Number 11: October, 2000

Number 11: October, 2000

Win some, lose some. Plucky Performance Space Orlando threw in the towel
putting an end to Orlando’s so-far-from-Broadway-it-must-be-Jersey
scene. Impact! Productions opens with some interesting Gen X theater. We
just need to discuss that dang exclamation point.

Updated! Updated! Updated!

Rocky Horror Show
Written by Richard O’Brien
Directed by Aaron Babcock
Starring Stephen French, Joe DiDonna, David Mackey
Theater Downtown, Orlando

It’s pretty hard to summarize Proust, but Rocky Horror is a snap – boy
meets girl, boy builds monster, aliens invade the earth, then everyone
has sex. Gay, straight, animal, elbow, you name it. We’ve all seen it 20
times, but each time is a new experience – you pick up another bit of
dialog. But what of the nuance, the deconstructionist subtext – how does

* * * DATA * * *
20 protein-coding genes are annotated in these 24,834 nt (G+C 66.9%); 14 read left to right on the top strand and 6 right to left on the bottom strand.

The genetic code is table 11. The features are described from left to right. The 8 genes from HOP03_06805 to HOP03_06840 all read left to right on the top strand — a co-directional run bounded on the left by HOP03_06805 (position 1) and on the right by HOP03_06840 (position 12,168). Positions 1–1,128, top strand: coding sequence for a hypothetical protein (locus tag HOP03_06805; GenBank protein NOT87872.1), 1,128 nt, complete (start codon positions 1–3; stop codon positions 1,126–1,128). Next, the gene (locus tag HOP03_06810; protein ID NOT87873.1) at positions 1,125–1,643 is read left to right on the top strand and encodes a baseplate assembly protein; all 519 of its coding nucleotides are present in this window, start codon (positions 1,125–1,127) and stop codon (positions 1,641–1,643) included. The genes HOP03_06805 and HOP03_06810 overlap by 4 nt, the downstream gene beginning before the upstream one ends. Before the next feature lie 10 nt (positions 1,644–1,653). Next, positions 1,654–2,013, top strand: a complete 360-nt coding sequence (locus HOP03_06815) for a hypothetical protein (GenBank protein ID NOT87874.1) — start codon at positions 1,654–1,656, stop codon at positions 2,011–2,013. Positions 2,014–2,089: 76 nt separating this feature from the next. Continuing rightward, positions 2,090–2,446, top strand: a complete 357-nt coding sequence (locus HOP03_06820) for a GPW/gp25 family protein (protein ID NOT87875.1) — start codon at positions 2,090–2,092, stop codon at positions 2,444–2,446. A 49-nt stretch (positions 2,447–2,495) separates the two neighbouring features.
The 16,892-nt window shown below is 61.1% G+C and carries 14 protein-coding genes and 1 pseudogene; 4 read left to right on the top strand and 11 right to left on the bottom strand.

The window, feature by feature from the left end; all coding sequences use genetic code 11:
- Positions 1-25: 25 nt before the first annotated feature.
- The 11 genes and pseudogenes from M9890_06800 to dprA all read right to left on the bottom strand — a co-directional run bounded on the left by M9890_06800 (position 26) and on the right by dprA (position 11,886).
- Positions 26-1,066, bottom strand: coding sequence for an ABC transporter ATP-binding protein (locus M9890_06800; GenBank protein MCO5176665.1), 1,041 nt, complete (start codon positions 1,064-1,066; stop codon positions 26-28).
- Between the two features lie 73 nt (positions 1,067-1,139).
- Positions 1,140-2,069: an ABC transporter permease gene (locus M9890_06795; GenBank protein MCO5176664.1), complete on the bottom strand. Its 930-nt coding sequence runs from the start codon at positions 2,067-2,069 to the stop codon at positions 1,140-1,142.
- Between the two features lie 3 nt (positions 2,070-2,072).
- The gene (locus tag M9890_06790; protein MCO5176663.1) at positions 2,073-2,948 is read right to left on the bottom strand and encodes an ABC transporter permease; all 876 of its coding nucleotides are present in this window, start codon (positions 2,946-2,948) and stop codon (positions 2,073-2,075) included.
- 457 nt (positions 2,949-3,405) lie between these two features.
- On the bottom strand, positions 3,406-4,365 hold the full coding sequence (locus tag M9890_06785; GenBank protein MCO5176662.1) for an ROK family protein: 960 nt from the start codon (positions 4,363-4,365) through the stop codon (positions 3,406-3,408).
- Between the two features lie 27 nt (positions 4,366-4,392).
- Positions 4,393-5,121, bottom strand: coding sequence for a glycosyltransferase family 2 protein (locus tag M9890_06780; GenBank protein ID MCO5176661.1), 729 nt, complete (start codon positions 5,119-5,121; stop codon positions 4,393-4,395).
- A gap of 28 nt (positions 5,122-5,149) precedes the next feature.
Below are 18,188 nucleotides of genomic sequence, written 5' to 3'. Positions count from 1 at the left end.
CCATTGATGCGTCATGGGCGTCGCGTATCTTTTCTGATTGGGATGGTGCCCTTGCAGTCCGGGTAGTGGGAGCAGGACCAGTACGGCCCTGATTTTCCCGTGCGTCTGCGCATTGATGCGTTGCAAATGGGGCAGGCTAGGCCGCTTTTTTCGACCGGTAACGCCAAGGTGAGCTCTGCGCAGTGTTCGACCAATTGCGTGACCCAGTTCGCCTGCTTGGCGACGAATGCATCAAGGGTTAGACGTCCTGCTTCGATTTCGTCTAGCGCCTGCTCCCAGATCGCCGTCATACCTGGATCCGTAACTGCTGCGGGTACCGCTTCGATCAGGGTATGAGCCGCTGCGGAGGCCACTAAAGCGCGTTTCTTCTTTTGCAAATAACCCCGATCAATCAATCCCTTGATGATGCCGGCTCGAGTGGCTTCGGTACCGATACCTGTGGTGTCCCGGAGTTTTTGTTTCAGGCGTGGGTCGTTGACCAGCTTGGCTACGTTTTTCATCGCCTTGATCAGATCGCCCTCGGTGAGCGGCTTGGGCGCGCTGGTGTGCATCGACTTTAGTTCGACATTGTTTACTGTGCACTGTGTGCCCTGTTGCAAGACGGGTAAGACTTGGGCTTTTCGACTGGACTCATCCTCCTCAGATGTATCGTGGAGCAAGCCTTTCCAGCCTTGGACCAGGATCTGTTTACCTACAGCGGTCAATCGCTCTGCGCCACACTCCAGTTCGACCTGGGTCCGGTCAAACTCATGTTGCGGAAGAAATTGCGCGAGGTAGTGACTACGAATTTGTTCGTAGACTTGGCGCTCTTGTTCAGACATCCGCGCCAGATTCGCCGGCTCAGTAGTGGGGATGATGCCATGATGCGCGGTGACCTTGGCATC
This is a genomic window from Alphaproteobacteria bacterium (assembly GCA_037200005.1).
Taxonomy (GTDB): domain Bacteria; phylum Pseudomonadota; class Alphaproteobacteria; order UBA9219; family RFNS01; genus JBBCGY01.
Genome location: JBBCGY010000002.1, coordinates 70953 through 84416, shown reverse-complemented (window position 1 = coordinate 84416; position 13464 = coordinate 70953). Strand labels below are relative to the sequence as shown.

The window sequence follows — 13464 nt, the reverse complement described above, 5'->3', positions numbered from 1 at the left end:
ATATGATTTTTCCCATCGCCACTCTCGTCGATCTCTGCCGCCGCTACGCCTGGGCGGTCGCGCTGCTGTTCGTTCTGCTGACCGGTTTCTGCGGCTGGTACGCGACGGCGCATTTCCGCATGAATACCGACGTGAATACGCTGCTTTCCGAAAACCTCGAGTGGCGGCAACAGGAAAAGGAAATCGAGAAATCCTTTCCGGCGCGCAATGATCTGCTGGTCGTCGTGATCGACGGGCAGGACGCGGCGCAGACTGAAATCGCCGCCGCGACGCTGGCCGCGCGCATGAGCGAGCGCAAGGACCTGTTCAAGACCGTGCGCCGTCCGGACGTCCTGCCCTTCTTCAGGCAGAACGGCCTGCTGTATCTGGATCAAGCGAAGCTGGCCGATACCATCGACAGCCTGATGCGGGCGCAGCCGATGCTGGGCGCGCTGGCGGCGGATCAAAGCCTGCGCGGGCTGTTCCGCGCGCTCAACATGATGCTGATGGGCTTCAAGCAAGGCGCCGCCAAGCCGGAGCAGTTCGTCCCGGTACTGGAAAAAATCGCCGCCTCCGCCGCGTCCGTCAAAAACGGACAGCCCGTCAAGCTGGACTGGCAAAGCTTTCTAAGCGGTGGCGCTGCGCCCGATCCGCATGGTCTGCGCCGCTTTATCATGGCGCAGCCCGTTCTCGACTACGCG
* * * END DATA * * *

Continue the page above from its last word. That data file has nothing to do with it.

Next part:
it form the story, influence the observer? That would be through sex,
backed by the guilty feeling you’re not having any at the moment, and
the cast is ignoring you to deal with their own problems. At least
that’s how it seems, judging by the rude catcalls and slices of toast
thrown with ninja precision at the actors. I’ll give the cast this much
– they took it like troopers.

This is a musical, complete with a five-piece band gently backing the cast
as it pummels the hits. The beltingest vocals come from arch alien Riff
Raff (French) who sings a good 10 dB better than the rest of the cast.
DiDonna as Frank N Furter croons in a petulant, ‘I want my nooky now’
style, and the rest of the cast puts out, each in their own special
way. We were all stuck by muscle boy Rocky (MacKay), who appears to have
a pet armadillo in his thong. That’s what my girlfriend thought it was,
and she should know. Sitting high above the action beneath a cheap
fluorescent shop light was the narrator (Dennis Enos), with his Jack
Daniels intravenous rig. I’ll bet he knew Frank and Riff and the rest
really were a bunch of aliens the whole time, and covered up for the
CIA. It was that sort of show.